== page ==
We know that First Nations in BC and across Turtle Island had sophisticated trade routes, including the famous Grease Trails in BC, prior to contact. This economic activity allowed Nations to thrive in harsh conditions and diversify their assets, as it were, to ensure the wellbeing of their communities.
But since contact, Western trade activity largely excludes First Nations as partners despite some First Nations goods being in high demand. Various companies have stolen the intellectual property of nations by co-opting their traditional designs and products, without any revenue sharing or acknowledgement for First Nations. Intellectual property legislation does not address Indigenous traditional knowledge, much less protocols and data sovereignty for Nations looking to protect their cultural expressions from exploitation.
While some progress has been made in international trade agreements, such as the CUSMA (the new NAFTA), which allows for tariff-free trade of Indigenous artisanal goods, operationalizing these policies has been slow. Indeed, the Jay Treaty, which is meant to allow for free inter-tribal, cross-border trade, has been implemented in the United States, but is not recognized in Canada. These inefficiencies in policy operationalization, combined with barriers to enter trade markets and to pursue economic development in general, contribute to dampening not only First Nations economies, but the non-Indigenous Canadian economy as whole.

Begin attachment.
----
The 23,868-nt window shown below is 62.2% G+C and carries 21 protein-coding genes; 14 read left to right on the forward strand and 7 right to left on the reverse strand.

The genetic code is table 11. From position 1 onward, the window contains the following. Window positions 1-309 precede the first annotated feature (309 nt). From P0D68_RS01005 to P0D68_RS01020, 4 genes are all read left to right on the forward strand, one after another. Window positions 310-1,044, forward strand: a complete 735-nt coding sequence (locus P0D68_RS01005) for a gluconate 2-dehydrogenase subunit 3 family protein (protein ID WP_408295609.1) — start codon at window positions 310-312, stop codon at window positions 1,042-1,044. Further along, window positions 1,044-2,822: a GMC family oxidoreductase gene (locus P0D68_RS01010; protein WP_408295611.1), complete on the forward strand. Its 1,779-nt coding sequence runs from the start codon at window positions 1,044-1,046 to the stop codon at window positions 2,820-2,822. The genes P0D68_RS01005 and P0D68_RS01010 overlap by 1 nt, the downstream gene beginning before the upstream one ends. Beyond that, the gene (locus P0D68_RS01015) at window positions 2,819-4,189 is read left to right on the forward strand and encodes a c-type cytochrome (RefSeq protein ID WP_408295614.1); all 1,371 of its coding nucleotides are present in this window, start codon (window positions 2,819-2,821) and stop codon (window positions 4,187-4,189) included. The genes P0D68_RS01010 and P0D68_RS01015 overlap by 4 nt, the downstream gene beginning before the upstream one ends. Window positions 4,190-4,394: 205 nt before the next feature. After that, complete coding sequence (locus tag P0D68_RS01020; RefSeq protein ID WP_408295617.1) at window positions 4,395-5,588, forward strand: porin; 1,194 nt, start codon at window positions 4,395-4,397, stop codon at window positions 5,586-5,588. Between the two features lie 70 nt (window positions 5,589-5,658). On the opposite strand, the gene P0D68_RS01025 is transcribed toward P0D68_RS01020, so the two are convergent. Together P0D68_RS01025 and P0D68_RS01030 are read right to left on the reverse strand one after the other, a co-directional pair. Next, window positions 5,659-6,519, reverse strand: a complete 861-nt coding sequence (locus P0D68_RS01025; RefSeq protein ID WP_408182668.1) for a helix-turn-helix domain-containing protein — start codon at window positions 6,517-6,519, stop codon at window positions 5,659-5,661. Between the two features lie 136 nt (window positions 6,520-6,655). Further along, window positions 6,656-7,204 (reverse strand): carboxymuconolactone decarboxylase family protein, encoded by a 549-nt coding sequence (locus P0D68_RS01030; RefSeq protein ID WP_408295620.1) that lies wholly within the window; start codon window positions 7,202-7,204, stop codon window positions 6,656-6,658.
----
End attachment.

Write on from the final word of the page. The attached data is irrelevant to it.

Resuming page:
Listen to Merle Alexander (QC) and Wayne Garnons-Williams explain the legal ramifications of the lack of culturally sensitive IP legislation in Canada, international trends in Indigenous trade networks and navigating inter-tribal intellectual property issues.